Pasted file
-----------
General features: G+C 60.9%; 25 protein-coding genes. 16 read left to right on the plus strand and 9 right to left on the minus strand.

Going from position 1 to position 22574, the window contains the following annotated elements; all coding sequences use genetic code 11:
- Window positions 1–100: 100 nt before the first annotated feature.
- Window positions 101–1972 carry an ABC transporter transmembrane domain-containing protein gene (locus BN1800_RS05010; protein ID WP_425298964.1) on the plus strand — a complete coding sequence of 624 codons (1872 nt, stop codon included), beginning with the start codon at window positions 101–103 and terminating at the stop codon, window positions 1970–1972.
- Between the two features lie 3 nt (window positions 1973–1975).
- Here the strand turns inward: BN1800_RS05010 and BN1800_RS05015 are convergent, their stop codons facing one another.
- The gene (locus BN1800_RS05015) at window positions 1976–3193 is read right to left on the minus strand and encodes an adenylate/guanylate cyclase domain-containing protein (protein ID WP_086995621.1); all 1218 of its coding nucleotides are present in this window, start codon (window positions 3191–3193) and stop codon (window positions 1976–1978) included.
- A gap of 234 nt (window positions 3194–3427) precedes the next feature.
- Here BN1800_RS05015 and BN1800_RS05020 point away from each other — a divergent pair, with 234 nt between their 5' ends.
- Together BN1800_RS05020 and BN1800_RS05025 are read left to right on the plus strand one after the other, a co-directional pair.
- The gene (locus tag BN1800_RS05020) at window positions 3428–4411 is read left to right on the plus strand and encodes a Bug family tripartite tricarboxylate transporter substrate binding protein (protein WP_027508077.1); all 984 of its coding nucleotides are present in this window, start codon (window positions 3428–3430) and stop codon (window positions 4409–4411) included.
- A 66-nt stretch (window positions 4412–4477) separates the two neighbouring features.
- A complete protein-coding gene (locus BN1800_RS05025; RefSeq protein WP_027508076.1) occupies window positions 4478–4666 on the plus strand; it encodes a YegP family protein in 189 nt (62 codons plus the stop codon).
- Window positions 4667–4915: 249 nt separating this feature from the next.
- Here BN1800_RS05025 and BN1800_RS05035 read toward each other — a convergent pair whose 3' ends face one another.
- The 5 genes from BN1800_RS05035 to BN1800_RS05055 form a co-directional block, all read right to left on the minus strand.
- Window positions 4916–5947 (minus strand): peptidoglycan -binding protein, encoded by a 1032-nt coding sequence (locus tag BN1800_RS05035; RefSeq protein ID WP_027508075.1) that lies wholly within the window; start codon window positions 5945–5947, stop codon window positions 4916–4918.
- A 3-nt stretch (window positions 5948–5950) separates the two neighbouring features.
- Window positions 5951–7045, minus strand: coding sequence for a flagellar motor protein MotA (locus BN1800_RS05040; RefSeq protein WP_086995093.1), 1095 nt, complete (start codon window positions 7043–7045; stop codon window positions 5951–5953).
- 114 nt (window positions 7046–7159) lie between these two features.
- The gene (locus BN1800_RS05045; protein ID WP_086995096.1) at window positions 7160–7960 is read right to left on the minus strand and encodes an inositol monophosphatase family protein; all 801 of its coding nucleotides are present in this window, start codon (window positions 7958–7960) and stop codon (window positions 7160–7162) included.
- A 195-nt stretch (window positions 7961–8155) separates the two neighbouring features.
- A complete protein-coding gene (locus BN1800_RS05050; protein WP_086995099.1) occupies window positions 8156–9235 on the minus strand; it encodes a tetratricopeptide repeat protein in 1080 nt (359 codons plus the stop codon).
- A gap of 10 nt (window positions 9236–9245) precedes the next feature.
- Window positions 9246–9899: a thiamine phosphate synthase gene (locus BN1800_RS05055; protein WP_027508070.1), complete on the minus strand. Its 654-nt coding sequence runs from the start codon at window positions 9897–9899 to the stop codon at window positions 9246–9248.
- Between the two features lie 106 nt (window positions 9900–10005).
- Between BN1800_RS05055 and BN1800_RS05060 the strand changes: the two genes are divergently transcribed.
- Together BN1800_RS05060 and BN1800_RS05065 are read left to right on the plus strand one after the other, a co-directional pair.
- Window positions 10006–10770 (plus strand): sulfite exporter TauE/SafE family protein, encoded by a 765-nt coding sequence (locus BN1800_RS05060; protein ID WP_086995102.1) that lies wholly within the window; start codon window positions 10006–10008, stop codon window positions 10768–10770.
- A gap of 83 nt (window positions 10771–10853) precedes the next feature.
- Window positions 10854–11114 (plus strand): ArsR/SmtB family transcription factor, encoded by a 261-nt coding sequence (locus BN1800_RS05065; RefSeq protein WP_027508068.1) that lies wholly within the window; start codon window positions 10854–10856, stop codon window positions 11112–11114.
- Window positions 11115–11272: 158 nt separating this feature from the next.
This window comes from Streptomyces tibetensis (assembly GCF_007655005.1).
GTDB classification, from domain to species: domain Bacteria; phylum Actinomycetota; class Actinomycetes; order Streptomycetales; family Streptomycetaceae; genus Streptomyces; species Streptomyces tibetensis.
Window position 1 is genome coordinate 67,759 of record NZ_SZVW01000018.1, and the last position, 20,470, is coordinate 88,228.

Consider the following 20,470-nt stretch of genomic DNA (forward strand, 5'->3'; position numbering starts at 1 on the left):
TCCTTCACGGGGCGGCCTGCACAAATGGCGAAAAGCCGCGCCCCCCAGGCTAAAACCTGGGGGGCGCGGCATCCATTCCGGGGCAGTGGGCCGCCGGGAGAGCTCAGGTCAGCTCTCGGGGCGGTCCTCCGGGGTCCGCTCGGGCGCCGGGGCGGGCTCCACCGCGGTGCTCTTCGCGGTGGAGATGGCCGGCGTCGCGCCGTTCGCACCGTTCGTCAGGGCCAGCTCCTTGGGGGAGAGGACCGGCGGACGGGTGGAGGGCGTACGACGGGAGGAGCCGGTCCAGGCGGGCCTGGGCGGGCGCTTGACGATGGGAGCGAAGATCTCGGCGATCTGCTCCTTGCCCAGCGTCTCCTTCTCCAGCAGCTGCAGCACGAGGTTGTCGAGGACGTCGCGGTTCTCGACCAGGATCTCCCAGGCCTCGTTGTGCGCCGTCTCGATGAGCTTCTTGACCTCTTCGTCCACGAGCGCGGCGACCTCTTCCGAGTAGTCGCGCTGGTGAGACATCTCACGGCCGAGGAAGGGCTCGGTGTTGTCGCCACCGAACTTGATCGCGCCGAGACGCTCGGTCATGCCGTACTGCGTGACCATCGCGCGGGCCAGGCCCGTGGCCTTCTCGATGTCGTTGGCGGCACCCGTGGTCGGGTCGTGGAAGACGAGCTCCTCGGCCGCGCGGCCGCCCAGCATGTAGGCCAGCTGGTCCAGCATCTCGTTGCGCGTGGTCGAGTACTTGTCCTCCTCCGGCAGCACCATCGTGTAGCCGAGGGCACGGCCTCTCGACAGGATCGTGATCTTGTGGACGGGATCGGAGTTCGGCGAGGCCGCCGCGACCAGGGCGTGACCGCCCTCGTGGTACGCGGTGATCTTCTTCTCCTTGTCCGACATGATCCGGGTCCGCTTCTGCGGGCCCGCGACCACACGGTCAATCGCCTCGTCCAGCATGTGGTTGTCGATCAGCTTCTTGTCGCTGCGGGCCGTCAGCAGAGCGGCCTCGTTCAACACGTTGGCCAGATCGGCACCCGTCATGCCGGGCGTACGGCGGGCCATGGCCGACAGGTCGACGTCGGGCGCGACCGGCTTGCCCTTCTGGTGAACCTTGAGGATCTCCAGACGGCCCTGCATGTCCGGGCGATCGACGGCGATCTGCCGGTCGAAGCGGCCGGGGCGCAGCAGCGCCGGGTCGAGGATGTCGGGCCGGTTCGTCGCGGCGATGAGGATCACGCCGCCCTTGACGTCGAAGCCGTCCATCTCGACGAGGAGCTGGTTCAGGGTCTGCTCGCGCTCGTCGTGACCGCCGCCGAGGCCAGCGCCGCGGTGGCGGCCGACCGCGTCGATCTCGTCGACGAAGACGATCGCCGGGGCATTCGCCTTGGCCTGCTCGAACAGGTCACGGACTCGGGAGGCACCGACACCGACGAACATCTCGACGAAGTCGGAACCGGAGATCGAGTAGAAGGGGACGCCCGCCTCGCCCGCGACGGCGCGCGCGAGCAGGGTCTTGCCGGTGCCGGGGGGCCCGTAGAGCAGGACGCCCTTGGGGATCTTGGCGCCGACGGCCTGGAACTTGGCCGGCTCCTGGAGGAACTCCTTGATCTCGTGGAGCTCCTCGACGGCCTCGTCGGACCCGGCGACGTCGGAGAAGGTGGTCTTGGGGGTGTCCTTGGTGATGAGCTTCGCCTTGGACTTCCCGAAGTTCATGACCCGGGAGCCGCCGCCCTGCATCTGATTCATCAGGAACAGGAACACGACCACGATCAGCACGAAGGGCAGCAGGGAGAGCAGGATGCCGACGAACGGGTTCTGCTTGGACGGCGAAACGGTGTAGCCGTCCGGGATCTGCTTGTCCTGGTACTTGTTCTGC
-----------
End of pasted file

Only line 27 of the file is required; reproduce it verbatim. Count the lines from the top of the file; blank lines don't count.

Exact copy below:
- Between BN1800_RS05055 and BN1800_RS05060 the strand changes: the two genes are divergently transcribed.